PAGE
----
Highly recommended for 16 and older.
Rated 5 stars ***** 2013. Balzer & Bray (HarperCollins). 196 pp. Includes “Author’s Note” and a list of books on eating disorders.
Mike and his friend Tamio enjoyed watching Ray Harryhausen movies, discussing his stop-motion method of filming and the many creatures he brought to life using this technique. When his mother began to spend her days sleeping and his dad left home after he found a young girlfriend, Mike’s life started to go downhill. Keeping his problems at home a secret from Tamio, Mike began to listen to the voice in his head telling him to reinvent himself.
After he adds being rejected by a pretty girl at school to his list of problems, Mike is sure becoming fit and having a strong mind will be the answers to everything that ails him. The voice in his head urges him to become friends with Amber, a girl going through her own problems, and she gives him tips on how to shop for food and how to eat less.
Mike loves his new body and how running and exercising make him feel. He shuts himself off from everyone except Amber, and revels in his new powers of self-control. Unfortunately Mike’s new body begins to betray him, and he will have to learn to silence the voice in his head before it’s too late.
“A Trick of the Light” enlightens readers that males also suffer from eating disorders, and offers insight to this hidden population.
Recommended for readers aged 14 and older.
NEW UPDATE!: Lois Metzger was kind enough to let me know that the paperback edition of this wonderful book will be published on September 23. It will include a new section called “10 Things You Probably Didn’t Know About Eating Disorders.” She also noted the book was listed on ALA’s Best Fiction for Young Adults (compiled by YALSA) and was also on the Bank Street College Best Children’s Books of the Year list. Congratulations, and thanks Lois!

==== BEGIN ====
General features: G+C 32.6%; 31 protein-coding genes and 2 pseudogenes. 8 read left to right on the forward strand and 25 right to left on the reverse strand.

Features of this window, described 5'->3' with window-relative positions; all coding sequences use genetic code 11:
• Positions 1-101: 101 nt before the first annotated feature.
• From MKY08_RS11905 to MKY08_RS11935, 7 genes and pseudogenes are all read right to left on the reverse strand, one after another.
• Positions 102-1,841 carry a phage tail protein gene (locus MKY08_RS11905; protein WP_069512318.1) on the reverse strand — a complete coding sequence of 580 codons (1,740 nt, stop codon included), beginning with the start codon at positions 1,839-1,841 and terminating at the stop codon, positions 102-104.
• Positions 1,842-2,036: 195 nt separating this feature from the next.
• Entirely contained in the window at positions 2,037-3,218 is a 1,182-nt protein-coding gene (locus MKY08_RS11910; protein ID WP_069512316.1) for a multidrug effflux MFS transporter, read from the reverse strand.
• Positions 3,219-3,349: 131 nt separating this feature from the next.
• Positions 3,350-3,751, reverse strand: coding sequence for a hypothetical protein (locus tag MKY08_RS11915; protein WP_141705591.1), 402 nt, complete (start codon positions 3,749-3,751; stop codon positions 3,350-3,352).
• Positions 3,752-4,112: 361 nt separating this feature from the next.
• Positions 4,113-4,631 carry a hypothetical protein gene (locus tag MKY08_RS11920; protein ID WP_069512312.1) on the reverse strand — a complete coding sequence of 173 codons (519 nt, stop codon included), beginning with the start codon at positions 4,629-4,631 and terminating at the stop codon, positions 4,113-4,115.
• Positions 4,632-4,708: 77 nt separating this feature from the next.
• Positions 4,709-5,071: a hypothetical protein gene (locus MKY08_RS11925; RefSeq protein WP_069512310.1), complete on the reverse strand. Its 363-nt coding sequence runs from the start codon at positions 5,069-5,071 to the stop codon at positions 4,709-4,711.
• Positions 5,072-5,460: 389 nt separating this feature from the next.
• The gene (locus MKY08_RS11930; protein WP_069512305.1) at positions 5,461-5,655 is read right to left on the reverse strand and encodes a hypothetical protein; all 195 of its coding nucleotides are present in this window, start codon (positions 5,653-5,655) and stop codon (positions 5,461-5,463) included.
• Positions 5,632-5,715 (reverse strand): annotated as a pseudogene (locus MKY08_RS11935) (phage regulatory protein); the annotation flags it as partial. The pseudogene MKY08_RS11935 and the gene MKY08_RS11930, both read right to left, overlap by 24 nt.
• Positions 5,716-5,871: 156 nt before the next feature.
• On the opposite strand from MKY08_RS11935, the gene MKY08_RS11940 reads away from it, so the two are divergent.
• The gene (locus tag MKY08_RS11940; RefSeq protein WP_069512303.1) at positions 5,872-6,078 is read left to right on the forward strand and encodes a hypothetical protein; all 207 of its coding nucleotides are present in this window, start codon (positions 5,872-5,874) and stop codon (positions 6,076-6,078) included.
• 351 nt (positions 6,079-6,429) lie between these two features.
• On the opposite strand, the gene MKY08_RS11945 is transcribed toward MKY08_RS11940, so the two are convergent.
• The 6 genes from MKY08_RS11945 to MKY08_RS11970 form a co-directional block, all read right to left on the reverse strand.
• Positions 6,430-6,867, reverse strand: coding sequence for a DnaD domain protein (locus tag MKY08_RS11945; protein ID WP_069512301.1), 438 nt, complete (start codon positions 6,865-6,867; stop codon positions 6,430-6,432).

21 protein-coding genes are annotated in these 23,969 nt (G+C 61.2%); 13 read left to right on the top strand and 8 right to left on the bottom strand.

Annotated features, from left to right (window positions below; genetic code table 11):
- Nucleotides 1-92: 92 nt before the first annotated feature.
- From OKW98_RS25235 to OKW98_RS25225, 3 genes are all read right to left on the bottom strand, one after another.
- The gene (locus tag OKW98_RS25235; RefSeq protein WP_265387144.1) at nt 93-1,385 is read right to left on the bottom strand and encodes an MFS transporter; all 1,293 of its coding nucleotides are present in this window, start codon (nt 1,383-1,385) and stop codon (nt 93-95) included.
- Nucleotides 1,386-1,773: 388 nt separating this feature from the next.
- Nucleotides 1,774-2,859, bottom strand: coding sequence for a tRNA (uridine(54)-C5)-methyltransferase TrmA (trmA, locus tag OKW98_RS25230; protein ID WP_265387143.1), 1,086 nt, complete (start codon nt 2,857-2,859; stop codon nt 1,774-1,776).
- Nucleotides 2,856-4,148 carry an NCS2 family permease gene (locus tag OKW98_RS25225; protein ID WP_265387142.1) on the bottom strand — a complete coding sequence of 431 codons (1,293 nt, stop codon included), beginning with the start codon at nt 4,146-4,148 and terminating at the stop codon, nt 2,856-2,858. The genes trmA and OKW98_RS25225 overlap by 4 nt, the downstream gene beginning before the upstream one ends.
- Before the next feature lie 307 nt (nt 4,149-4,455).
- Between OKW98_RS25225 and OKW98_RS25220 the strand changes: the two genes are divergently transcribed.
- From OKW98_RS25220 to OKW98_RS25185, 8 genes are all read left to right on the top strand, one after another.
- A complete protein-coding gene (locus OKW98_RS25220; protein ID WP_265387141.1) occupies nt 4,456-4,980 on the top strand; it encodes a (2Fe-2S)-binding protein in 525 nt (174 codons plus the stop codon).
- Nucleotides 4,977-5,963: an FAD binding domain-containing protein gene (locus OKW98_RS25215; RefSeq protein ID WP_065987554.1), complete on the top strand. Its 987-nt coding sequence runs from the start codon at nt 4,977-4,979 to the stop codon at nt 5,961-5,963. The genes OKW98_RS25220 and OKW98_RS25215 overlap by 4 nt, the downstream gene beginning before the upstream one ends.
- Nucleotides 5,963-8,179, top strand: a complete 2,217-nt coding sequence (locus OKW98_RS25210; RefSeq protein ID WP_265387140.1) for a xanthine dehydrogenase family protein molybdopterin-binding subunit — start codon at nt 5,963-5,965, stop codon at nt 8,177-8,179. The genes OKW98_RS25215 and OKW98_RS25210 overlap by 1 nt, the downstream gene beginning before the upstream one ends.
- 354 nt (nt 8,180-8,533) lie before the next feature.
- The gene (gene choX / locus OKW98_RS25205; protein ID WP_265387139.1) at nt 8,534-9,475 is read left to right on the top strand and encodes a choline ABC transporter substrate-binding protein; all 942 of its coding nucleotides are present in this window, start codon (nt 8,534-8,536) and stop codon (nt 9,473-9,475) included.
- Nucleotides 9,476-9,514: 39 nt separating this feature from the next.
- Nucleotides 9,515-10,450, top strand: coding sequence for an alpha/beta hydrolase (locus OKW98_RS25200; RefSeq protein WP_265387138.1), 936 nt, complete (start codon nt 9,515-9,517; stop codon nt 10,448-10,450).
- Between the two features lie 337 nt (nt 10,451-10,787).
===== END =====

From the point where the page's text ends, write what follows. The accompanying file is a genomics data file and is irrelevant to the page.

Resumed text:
Rated 1 star * 2013. Razor Bill (Penguin Group). 304 pp.
Hannah misses her best friend Lillian. Hannah was always the shy one of their group, with brave Lillian having no problem telling everyone else what to do and how to do it. With Lillian dead, Hannah feels small, alone and cowardly. She fills her days thinking of Lillian and her struggles with food which, ultimately, caused her to die. Before long Lillian’s ghost joins her, and the two girls are reunited in a strange friendship between a ghost and her former best friend.
Death comes again to her small town when several young girls are murdered, surrounded by toys and paper valentines. Lillian is sure Hannah can help find the serial killer, but Hannah is too afraid. She’s too shy to talk to Finny, a hulking young delinquent with a heart of gold, and is sure she has nothing to add to the police investigation.
Once the ghosts of all the dead girls begin to haunt her, Hannah wills herself to uncover the mystery of the paper valentines before someone else gets killed. Hannah has spent her life drifting in the shadow of others, and will have to step out on her own to take charge and help others so she can help herself.
I found “Paper Valentine” to be very slow, and almost stopped reading it several times due to boredom.
Therefore I will leave it up to you to decide if You want to Read It or Not.
Listed on the ALA (American Library Association’s) Best Fiction for Young Adults list (compiled by the Young Adult Library Services Association (YALSA).
Delacorte Press, 2012. 354 pp.